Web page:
his peacock lives on the grounds of
Cathedral of St. John the Divine. There are (or were) two of them,
but as you can see here, it is difficult to persuade them to spread
their celebrated tail feathers. Anyone speak Persian?
"Car horns blared and ambulance sirens shrilled, but the two peacocks parading through the gardens at the Cathedral Church of St. John the Divine were unfazed as they continued to peck and preen.
"It's a beauty seeing them over there," said Linda Burnett, a home health aide, who comes to the cathedral to sit and relax during lunch. "They are beautiful birds and they are friendly."
Peacocks, whose trains of iridescent green blue tail feathers are marked with eyelike spots, have been at home in the cathedral's gardens for the past 18 years. Native to Asia, they have survived fire and sickness and endured encounters with dogs while living in this urban environment.
St. John the Divine, on Amsterdam Avenue and 112th Street in Manhattan, perhaps best known for its annual Blessing of the Animals, began its peacock tradition in 1973, when four peachicks were presented as a gift to the Very Rev. James Parks Morton after he was installed as dean of the cathedral.
"We got a call from the Philadelphia Zoo saying, 'We are going to have a bumper crop of peacocks; would you like some?'" Morton said.
He accepted without hesitation. A couple months later, the peachicks -- Matthew, Martha, Luke and Joan -- arrived.
"They looked like tiny chickens," said Morton, now the president of the Interfaith Center of New York. "Baby peacocks are very uninteresting. They don't get their beautiful plumage until they're full grown." And then, only the males do.
The four peachicks were confined to a small pen, built by cathedral's maintenance department, until they were big enough to wander through the tree- and shrub-lined gardens on the 13-acre complex.
"They just walked around," Morton said. "They slept in trees -- that's what peacocks do -- on the low-lying branches. Usually in the winter, they slept in the garage on the heat pipes."
By the summer of 1984, only two peacocks were left. One disappeared (more on that later); another was killed by a dog.
But a veterinarian at the Bronx Zoo offered to replace them. Soon after, the cathedral had three 6-week-old peachicks.
Mary Bloom, the cathedral's photographer in residence, kept the peachicks in her kitchen where they followed her everywhere. (Bloom said she never named the peachicks because she could not determine their sex when they were young.)
As the peachicks grew, they were moved to an outdoor pen so they could become familiar with the sights and the sounds of the city.
"They were from the Bronx, so they were used to it," Bloom said. "But this was like the countryside to them."
A few months later, the peacocks were freed.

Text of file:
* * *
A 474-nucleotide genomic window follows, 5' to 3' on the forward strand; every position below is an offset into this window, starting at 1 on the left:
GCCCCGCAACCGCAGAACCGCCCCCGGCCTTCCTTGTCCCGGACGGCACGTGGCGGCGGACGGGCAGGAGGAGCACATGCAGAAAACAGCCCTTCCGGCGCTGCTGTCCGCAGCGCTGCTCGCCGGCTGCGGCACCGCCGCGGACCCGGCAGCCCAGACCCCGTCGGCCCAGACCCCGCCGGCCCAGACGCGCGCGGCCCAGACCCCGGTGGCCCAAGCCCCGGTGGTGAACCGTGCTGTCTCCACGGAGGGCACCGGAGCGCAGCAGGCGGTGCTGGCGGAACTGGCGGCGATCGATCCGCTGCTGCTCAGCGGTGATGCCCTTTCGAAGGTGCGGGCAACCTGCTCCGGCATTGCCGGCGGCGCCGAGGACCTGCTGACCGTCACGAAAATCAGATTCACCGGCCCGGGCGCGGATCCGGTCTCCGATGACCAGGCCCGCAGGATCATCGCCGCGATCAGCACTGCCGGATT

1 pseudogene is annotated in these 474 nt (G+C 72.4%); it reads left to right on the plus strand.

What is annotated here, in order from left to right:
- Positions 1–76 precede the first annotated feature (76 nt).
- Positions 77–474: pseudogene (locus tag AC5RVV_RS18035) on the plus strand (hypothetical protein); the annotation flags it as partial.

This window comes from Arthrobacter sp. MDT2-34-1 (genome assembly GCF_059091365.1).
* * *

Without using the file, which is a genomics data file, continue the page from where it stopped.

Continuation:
"I got scared to death," Bloom said. "I thought that they were going to get smashed by a bus."
That never happened, but three peacocks have died, two of natural causes and one from an infection.
The two remaining peacocks live a pampered life. When they can't bask in the sun, they can retreat to a heated cage in the cathedral's garage and munch on game-bird food and cracked corn. If pigeons try to steal their food, the peacocks respond by cawing and fanning their multicolored feathers.
"People love them," Ray Guyette, facilities director at the cathedral, said. "You can walk up and feed them."
While the peacocks mostly stay within the grounds, they have been known to go on excursions.
"We would have calls every now and then from someone saying, 'We have one of your peacocks over on Broadway,' " Morton said. "So we would march over to Broadway and there was a peacock and we would bring him back."
One peacock did not leave on its own volition.
"Someone called us and said, 'There is a man walking down the street with a peacock under his arm,' " Morton said. "And so we went down and said, 'That's our peacock,' and he gave him over."
And the one that disappeared? It was right before Thanksgiving one year. "I am sure it ended up in some Thanksgiving pot," Morton said. "I don't know who ate it, but somebody did. After Thanksgiving we had three as opposed to four."
Bloom said she believes that there is a higher reason that the peacocks usually stay close to the cathedral.
"Not going to Morningside Park, not going to Riverside Park, not going to Central Park, but choosing to live on the grounds of the cathedral," she said, "it makes me feel that they understand that there is a connection between them and our creator. It makes me feel that they understand that that's a holy ground. Thirteen acres: that's a special place, and they know that."